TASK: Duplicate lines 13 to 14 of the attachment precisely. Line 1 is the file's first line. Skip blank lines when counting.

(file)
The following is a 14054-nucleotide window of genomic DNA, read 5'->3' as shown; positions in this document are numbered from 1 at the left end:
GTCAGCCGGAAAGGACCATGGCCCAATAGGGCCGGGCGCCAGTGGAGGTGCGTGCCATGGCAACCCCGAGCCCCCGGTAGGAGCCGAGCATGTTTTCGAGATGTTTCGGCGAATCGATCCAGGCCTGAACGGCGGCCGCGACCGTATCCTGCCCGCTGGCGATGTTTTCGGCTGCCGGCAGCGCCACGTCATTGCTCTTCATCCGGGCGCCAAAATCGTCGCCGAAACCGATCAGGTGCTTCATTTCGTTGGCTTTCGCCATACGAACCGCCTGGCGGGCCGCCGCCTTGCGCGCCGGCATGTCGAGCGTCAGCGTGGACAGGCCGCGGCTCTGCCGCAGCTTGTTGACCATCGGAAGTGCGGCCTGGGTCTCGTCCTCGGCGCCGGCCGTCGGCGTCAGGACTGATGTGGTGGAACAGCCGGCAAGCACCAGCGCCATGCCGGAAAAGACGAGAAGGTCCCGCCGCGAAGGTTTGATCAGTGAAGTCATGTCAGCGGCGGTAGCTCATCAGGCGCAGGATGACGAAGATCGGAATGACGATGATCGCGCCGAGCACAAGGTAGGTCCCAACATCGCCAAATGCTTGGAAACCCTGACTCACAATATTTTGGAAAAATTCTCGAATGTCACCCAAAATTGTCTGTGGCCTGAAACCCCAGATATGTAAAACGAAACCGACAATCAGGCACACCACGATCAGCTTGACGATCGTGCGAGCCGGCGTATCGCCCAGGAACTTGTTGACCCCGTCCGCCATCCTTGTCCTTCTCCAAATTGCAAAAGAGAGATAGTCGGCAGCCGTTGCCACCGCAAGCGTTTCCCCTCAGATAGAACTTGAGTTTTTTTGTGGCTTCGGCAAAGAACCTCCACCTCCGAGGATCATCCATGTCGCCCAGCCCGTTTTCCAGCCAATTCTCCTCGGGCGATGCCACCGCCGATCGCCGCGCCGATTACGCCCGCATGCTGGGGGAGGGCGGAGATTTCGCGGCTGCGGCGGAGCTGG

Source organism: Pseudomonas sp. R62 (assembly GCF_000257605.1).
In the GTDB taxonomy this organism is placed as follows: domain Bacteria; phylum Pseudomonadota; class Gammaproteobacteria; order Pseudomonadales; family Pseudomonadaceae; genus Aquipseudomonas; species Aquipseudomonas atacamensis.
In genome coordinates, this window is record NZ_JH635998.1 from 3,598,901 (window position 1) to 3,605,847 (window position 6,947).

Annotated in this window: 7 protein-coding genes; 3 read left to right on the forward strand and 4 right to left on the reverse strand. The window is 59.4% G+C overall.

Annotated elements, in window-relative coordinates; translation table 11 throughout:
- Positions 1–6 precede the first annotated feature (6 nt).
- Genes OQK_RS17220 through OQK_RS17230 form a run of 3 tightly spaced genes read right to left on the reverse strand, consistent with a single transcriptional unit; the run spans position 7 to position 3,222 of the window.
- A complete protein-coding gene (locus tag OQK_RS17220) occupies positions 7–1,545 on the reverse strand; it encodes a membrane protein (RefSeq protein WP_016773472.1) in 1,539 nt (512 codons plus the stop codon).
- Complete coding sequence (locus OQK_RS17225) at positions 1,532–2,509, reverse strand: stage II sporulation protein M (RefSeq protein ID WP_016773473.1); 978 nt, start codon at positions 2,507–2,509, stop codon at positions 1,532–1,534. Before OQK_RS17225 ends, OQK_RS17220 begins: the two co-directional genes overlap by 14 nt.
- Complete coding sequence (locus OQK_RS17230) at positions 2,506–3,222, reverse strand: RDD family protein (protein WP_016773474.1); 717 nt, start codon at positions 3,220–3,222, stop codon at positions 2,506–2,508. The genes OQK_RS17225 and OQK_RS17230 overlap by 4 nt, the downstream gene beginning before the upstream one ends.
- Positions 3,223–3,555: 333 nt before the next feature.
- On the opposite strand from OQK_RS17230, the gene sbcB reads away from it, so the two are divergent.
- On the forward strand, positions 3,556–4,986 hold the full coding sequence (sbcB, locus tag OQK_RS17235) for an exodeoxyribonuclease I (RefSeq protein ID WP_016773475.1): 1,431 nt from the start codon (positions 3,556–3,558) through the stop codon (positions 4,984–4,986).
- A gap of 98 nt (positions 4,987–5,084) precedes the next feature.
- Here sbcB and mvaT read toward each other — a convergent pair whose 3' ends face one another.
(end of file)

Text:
- Positions 3,223–3,555: 333 nt before the next feature.
- On the opposite strand from OQK_RS17230, the gene sbcB reads away from it, so the two are divergent.